After a most unusual, volatile and unprecedented year for Maine businesses, your finances — and tax situation — may be unlike any other “normal” year. Filing your business taxes can oftentimes be stressful, but with the economic hardships of the past year, it can be even more challenging. The silver lining is that there is some relief. The CARES Act, which was passed last year, included various tax relief provisions for business taxpayers. Here are four provisions that could impact your Maine-based business’s tax return.
Liberalized Net Operating Loss (NOL) deduction rules
Business NOLs that arose in tax years beginning in 2020 can be carried back up to five tax years. That means if your business reported a NOL on last year’s return, it can be carried back to an earlier year in order to regain some or all of the income tax paid that particular year. This could be especially helpful as taxes were generally higher in the years before the Tax Cuts and Jobs Act (TCJA) took effect in 2017. So NOLs carried back to the years prior to the TCJA can be particularly beneficial.
Faster depreciation for real estate QIP.
Qualified Improvement Property (QIP) is an improvement to an interior portion of a nonresidential building that’s placed in service after the date the building was first placed in service. The CARES Act provision allows 100% first-year bonus depreciation for QIP that was placed in service in 2020. Alternatively, you can depreciate QIP placed in service in 2020 over 15 years using the straight-line method.
Suspension of excess business losses
One of the downsides of the TCJA was a provision that ended deductions for “excess business losses” — a loss that exceeds $250,000 or $500,000 for a married couple that files a joint tax return. However, the CARES Act allows for this deduction for losses that arose in tax years beginning in 2020.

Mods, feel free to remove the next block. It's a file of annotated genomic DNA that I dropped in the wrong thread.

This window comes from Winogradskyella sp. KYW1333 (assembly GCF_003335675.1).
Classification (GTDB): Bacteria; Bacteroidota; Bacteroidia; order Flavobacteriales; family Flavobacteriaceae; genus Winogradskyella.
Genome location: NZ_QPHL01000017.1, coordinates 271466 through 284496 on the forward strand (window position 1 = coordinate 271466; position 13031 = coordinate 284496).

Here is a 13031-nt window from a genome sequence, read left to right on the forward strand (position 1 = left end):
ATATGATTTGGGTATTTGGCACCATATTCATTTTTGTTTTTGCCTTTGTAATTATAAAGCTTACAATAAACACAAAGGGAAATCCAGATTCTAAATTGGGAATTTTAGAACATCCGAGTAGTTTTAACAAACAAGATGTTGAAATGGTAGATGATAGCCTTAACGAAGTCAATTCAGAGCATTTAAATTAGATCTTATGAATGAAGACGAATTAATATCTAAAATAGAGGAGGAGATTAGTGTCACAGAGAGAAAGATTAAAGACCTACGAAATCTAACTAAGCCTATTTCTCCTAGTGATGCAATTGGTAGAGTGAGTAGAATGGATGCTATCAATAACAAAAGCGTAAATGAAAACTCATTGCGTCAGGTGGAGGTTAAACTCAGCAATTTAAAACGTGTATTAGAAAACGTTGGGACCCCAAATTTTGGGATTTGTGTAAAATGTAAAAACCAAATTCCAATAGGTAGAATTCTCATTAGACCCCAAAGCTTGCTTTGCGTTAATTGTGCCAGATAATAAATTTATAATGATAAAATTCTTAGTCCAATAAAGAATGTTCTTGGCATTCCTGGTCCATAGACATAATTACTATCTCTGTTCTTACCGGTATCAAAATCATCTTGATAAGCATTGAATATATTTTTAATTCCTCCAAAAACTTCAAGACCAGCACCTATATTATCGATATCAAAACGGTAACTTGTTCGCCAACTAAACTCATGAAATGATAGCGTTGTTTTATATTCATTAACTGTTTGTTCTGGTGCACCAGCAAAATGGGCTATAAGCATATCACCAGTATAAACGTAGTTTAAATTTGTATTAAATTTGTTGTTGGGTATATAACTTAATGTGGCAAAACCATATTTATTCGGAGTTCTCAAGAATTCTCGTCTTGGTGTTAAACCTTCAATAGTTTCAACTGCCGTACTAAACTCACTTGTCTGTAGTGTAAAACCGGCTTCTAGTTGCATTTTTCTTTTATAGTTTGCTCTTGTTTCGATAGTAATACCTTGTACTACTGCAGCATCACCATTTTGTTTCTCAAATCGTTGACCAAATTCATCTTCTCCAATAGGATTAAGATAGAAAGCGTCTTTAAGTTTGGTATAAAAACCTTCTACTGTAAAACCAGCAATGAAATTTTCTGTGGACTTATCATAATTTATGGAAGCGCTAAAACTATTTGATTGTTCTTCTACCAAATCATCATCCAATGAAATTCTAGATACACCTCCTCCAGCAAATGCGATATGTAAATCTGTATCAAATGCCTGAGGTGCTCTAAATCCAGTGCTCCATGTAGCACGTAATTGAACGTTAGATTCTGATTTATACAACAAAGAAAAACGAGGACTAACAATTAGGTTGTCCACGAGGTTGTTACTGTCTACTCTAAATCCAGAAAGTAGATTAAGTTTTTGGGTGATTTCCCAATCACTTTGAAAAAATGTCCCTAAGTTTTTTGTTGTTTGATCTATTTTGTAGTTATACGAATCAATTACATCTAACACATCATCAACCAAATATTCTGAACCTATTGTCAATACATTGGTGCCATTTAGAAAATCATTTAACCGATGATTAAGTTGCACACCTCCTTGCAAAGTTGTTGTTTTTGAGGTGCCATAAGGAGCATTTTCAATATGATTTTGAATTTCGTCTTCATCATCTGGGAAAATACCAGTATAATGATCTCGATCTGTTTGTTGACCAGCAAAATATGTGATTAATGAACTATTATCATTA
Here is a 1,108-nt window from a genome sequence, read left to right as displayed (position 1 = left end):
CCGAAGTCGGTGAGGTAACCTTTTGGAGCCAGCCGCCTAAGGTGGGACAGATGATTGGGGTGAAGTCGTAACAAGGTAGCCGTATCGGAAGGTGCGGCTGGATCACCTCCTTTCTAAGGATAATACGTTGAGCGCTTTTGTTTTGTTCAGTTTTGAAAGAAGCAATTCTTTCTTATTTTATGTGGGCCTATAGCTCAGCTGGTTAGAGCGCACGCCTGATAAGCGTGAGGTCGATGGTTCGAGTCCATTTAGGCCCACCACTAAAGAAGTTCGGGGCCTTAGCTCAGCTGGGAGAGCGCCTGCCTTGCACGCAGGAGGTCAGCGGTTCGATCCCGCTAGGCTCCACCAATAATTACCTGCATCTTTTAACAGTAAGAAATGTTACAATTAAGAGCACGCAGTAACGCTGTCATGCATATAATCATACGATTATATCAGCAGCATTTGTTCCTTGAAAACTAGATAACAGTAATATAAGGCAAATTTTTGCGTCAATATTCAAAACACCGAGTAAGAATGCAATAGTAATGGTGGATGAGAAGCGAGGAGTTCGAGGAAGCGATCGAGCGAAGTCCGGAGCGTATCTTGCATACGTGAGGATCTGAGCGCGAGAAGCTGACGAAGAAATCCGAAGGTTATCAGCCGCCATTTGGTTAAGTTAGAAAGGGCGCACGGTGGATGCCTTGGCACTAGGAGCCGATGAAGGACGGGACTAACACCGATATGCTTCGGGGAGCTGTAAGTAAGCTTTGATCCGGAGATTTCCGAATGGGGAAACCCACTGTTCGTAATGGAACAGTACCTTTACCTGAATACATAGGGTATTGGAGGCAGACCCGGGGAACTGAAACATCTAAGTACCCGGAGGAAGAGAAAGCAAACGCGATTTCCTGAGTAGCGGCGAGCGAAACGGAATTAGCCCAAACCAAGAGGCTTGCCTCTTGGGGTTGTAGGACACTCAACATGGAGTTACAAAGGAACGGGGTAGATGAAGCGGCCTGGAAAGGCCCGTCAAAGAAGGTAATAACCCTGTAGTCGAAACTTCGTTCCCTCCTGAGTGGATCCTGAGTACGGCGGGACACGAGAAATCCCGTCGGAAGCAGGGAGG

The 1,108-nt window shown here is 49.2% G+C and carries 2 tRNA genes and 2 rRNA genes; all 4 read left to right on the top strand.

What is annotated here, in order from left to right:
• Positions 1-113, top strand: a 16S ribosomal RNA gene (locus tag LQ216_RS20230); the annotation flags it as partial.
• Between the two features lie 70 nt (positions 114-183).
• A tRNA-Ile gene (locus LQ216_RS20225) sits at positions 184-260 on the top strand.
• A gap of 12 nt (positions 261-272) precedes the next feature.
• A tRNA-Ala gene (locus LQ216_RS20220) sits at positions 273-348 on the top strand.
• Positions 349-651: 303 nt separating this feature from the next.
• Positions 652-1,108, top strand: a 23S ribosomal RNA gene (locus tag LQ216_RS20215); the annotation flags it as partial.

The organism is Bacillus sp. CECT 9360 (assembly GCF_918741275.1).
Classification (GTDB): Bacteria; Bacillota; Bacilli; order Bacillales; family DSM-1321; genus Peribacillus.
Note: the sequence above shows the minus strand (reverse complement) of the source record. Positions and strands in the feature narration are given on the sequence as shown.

Increased limit on business interest expense deductions
Deductions for business interest expense was generally limited to 30% of adjusted taxable income (ATI) for tax years beginning in 2020. Any business interest expense that’s disallowed under this limitation is generally carried over to the following year. With the CARES Act — in most cases — business owners can deduct up to 50% of ATI for tax years beginning in 2020, allowing them to see savings more immediately. Businesses with average annual gross receipts of $25 million or less (adjusted for inflation) for the three previous tax years and, in certain cases, real property and farming businesses are exempt from this limitation.
There are some special rules for partnerships and limited liability companies (LLCs). And businesses with
Business interest expense that’s disallowed under this limitation is carried over to the following tax year. In general, the CARES Act increased the taxable income limitation to 50% of ATI for tax years beginning in 2020. Special complicated rules apply to partnerships and limited liability companies (LLCs) that are treated as partnerships for tax purposes.
Important: Businesses with average annual gross receipts of $25 million or less (adjusted for inflation) for the three previous tax years are exempt from the business interest expense deduction limitation.
Consult with a Tax Pro
There’s still time to make some last-minute, tax-saving actions to help your business. Contact Filler & Associates if you would like to work on some tax strategies that cater to your specific situation.